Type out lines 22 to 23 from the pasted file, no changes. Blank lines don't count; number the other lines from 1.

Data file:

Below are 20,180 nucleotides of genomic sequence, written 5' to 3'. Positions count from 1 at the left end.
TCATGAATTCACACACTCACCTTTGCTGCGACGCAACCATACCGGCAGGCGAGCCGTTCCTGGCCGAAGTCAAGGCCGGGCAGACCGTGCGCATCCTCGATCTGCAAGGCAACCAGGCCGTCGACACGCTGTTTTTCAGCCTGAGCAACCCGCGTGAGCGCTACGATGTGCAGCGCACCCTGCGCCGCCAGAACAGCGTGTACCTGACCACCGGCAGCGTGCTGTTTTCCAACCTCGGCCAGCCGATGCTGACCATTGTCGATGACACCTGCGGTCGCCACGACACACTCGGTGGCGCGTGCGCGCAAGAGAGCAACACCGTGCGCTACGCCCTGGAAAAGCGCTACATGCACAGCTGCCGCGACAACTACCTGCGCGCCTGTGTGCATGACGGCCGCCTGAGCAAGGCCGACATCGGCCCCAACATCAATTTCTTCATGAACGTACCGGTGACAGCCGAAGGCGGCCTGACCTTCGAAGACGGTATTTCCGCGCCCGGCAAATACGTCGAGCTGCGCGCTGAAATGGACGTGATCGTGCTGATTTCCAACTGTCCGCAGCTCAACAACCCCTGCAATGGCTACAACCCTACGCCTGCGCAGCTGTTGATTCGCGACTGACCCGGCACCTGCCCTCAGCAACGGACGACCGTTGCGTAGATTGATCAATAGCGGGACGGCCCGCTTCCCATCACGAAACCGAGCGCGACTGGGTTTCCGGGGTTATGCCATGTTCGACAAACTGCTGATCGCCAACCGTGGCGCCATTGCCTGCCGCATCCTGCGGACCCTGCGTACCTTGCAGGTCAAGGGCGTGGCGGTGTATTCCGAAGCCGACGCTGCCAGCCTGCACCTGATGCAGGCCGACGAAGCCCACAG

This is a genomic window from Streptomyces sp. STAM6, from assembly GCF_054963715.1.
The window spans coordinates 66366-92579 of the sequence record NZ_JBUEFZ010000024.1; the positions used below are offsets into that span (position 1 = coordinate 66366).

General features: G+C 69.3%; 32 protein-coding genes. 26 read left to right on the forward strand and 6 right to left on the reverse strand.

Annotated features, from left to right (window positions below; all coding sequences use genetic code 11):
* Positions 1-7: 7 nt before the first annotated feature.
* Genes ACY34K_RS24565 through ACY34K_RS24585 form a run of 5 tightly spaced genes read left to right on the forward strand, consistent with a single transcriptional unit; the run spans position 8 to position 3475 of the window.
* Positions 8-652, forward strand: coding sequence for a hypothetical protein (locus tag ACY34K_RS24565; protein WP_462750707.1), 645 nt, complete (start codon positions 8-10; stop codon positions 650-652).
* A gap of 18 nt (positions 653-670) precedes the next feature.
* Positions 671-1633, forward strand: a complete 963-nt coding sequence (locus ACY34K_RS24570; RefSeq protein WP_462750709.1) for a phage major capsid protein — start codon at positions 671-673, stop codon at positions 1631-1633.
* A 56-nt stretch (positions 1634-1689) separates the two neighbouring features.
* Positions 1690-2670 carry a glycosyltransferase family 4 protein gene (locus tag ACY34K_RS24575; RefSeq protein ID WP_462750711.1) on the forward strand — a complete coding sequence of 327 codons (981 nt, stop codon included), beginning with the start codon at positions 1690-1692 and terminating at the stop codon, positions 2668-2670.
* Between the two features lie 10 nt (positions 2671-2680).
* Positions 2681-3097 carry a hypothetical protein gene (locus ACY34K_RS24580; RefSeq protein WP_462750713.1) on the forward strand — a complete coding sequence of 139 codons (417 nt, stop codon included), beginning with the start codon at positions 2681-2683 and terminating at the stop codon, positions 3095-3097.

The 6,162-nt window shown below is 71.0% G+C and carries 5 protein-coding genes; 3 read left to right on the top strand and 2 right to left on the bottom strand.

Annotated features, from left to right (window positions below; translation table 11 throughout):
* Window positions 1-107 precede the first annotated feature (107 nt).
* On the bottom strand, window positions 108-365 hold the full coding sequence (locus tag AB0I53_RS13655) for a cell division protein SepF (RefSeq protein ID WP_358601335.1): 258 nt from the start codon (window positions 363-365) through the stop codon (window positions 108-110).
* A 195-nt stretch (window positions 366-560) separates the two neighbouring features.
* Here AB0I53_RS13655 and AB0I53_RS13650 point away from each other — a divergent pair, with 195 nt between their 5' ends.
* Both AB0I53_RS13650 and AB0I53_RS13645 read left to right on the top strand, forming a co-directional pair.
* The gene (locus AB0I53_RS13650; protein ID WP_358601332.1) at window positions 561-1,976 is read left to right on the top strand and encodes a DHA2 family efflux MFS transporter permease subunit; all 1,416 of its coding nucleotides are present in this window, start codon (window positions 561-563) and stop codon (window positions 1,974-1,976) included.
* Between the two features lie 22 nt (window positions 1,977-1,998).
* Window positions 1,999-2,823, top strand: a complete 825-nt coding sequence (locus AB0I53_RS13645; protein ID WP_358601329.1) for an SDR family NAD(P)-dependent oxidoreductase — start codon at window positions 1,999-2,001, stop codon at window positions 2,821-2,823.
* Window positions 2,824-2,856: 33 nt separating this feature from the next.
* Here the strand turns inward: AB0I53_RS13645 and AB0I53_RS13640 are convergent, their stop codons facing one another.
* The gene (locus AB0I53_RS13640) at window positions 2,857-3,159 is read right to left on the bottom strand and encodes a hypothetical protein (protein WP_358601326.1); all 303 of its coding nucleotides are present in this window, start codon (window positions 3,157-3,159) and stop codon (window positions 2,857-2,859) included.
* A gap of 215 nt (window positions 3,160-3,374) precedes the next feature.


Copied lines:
* Both AB0I53_RS13650 and AB0I53_RS13645 read left to right on the top strand, forming a co-directional pair.
* The gene (locus AB0I53_RS13650; protein ID WP_358601332.1) at window positions 561-1,976 is read left to right on the top strand and encodes a DHA2 family efflux MFS transporter permease subunit; all 1,416 of its coding nucleotides are present in this window, start codon (window positions 561-563) and stop codon (window positions 1,974-1,976) included.